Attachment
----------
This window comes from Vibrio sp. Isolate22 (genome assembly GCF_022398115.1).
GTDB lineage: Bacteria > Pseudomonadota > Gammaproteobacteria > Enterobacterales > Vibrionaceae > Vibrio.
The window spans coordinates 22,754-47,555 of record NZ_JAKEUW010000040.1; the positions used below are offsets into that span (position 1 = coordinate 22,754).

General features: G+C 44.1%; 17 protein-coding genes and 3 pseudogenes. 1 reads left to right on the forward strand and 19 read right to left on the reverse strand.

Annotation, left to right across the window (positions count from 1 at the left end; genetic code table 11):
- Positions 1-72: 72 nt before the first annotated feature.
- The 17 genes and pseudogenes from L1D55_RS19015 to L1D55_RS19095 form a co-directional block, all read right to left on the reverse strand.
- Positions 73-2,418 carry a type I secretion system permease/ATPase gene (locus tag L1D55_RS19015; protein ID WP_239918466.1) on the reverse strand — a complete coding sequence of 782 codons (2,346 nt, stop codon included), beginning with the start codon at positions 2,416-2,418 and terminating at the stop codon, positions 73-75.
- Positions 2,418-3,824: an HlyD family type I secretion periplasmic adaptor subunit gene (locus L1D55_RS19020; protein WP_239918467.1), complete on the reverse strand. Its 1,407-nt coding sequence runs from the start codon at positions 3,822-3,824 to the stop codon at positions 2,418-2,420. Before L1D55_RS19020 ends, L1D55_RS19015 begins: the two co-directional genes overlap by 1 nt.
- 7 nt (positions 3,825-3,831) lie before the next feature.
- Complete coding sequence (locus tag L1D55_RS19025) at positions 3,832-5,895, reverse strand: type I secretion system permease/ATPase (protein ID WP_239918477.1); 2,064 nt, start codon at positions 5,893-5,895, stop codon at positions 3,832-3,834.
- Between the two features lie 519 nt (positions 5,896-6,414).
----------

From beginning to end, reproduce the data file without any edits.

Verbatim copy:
This window comes from Vibrio sp. Isolate22 (genome assembly GCF_022398115.1).
GTDB lineage: Bacteria > Pseudomonadota > Gammaproteobacteria > Enterobacterales > Vibrionaceae > Vibrio.
The window spans coordinates 22,754-47,555 of record NZ_JAKEUW010000040.1; the positions used below are offsets into that span (position 1 = coordinate 22,754).

General features: G+C 44.1%; 17 protein-coding genes and 3 pseudogenes. 1 reads left to right on the forward strand and 19 read right to left on the reverse strand.

Annotation, left to right across the window (positions count from 1 at the left end; genetic code table 11):
- Positions 1-72: 72 nt before the first annotated feature.
- The 17 genes and pseudogenes from L1D55_RS19015 to L1D55_RS19095 form a co-directional block, all read right to left on the reverse strand.
- Positions 73-2,418 carry a type I secretion system permease/ATPase gene (locus tag L1D55_RS19015; protein ID WP_239918466.1) on the reverse strand — a complete coding sequence of 782 codons (2,346 nt, stop codon included), beginning with the start codon at positions 2,416-2,418 and terminating at the stop codon, positions 73-75.
- Positions 2,418-3,824: an HlyD family type I secretion periplasmic adaptor subunit gene (locus L1D55_RS19020; protein WP_239918467.1), complete on the reverse strand. Its 1,407-nt coding sequence runs from the start codon at positions 3,822-3,824 to the stop codon at positions 2,418-2,420. Before L1D55_RS19020 ends, L1D55_RS19015 begins: the two co-directional genes overlap by 1 nt.
- 7 nt (positions 3,825-3,831) lie before the next feature.
- Complete coding sequence (locus tag L1D55_RS19025) at positions 3,832-5,895, reverse strand: type I secretion system permease/ATPase (protein ID WP_239918477.1); 2,064 nt, start codon at positions 5,893-5,895, stop codon at positions 3,832-3,834.
- Between the two features lie 519 nt (positions 5,896-6,414).